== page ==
The peas are finally coming into blossom. It is tempting to add the flowers to a salad....

especially, since they are growing next to the lettuce and onions...

The next row is full of potatoes.

And the next row is full of potatoes, also. There is another row of potatoes up near the rhubarb. There are a lot of potatoes growing along the riverrim this year!

The Russian Red Zinna are so bold in their color and fortitude. The cool nights don't seem to bother them at all and I'm surprised to see flower this early in the season.

Two rows of bush beans are doing well. There are Verts and Wax. One row is from saved seed, and is healthier than the newly purchased seed. Always something interesting to observe and wonder about! Behind the beans, there are two rows of peppers. One row of Sweet Hungarian, and another row of Bell Peppers. Some are red, and some will be orange and some will be green.

Walking down to the hill to the last bed, we find the corn starting to take hold. There are six rows of corn, with the last two rows planted with winter squash. I'm hoping the winter squash will take off and grow up the fence.

And here is a promised photo of a monster hosta. I don't recall the name or where it came from...but it is happier growing inside the fence where the deer cannot nibble on it.

Finally, the ox-eye. For my mother. The wild areas are full of their white petals and gold buttons. They are tall this year, taller than I've ever seen them before.

Thursday, May 08, 2014





an oriole in the quincy...

yep. it is finally here! springtime in the mountains!

Monday, March 31, 2014

phenological events March 2014

6th bluebirds on rosehips
17th starting seeds
herbs, tomato, pepper
20th snowdrops & daffs up
22nd skunkcabbage
23rd chipmunks
26th redwing blackbirds

Wednesday, March 26, 2014

the bandwagon

A couple of years ago, I hopped on the band-weaving bandwagon. My efforts were stymied by not having a good band lock. Since I made one a few months ago, I've been doing more weaving. It really is amazing how having the right tools for the job can make such a big difference.

Warping my Double Hole tape loom has become easier since I've enlisted the help of my husband's old wooden C-Clamps. Set up on either side of the loom, they hold it in an upright position and I can see both sides of the loom. I use my handmade threading tool to pass the warp threads through the slots and holes. Once I have it warped, I can move the C-Clamp over to the shelf near the window, and it becomes an anchor for one end of the warp.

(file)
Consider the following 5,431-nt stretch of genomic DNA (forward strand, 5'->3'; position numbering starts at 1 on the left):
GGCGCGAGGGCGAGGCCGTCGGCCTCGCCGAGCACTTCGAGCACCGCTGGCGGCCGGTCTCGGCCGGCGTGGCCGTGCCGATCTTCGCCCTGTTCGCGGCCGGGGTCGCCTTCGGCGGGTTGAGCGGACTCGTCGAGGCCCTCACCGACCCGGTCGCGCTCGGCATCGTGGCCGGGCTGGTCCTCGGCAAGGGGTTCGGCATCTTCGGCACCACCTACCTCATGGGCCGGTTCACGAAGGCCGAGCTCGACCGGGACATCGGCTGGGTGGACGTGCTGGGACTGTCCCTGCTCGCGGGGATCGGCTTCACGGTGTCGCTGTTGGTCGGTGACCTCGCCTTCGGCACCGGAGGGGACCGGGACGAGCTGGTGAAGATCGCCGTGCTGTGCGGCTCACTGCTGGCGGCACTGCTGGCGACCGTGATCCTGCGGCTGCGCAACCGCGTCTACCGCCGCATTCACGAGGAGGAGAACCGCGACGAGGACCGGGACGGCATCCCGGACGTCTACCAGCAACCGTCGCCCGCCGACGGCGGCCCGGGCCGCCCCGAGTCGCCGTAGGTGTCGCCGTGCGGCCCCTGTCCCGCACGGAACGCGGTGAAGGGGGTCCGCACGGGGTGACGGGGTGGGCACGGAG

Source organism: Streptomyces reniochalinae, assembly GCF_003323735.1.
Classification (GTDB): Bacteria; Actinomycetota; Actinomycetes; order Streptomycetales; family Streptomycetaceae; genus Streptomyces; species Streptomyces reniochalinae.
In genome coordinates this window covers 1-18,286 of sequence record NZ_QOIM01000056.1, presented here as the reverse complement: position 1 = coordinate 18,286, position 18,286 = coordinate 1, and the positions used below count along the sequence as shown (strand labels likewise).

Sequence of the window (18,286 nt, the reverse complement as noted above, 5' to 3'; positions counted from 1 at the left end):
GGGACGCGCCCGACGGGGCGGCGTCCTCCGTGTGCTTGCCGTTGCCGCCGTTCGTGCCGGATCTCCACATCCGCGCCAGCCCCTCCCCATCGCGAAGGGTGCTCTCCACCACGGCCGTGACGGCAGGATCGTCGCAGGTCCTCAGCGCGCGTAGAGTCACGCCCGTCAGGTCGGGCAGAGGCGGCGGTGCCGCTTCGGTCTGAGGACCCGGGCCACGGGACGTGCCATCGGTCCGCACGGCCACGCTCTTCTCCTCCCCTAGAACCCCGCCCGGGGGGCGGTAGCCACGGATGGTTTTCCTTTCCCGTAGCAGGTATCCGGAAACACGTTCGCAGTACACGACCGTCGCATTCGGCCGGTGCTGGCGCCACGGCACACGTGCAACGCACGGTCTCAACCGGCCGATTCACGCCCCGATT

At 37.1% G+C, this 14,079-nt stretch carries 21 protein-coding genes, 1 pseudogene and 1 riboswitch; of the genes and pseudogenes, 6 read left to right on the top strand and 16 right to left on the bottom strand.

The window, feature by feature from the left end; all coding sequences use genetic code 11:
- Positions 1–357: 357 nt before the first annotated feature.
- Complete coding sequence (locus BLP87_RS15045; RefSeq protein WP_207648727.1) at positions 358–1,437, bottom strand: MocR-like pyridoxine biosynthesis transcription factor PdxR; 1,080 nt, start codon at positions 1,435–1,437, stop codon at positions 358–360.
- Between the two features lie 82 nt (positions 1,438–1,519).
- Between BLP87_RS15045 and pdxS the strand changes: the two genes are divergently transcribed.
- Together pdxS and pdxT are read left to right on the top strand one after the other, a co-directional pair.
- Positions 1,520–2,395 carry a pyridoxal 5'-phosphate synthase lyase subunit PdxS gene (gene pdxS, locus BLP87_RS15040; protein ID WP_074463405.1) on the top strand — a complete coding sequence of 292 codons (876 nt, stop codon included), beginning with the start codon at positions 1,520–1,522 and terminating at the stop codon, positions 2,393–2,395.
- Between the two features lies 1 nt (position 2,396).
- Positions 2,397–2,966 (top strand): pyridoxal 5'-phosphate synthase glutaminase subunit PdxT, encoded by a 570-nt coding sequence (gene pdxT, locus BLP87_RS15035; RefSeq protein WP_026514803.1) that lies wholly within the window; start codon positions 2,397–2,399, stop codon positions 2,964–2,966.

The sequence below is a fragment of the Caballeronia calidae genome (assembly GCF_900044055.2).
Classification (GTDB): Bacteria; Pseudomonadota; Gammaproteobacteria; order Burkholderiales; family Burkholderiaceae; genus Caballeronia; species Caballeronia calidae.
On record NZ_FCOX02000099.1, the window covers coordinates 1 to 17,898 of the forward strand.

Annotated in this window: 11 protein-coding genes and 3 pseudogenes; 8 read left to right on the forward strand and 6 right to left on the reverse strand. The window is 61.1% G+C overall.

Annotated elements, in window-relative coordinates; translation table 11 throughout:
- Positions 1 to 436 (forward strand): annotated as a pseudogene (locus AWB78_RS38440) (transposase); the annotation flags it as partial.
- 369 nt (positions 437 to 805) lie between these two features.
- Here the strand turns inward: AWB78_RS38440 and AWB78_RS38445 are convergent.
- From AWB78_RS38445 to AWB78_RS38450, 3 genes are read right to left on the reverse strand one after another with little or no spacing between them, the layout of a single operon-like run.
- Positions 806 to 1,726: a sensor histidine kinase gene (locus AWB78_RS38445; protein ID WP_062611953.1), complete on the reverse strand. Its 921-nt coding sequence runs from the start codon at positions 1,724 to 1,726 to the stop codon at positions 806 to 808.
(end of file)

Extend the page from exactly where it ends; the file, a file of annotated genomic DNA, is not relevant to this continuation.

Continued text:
I've been weaving with different size DMC cotton, and silk, playing around with what works best. So far, I like the results of the #5 the best.

Keeping the wpi in mind, I've been spinning my own silk to use for weaving. I hope to use it as pattern threads for the linen tapes I will make. It has taken me longer than it should to learn some of the finer details of band weaving, but it is starting to come together. This past week I tried warping for a simple back-strap loom.

It is very interesting to compare the Double Hole Rigid Heddle Loom with a Backstrap loom, and the ways that patterns are achieved. Now that I've gotten acquainted with the basic set up, I'll move onto trying to do some patterns.

From where I sit when I'm weaving, I have nice light from the window and warmth from the coal/wood stove. The view out the window lets me take notice of the slowly disappearing snowbank, and snowdrops that have started to grow. They are more like "snowdrips", as the blossom is still closed up tight against the cold. They seem to know that the temps are still too cold for the pollinators.

The chickens are very glad to find areas where the sun has melted away the snow to expose the dry dirt!

Nothing like a good dust bath after a long winter.

They dig their holes and kick the dirt up. The kick it all around and over themselves. Then they bask in the sun and dirt.

Other signs of spring I've noticed include: skunks and skunkcabbages, redwing blackbirds, and chipmunks. Still no Eastern Phoebe. We are expecting rain on Friday. They should be along soon after that.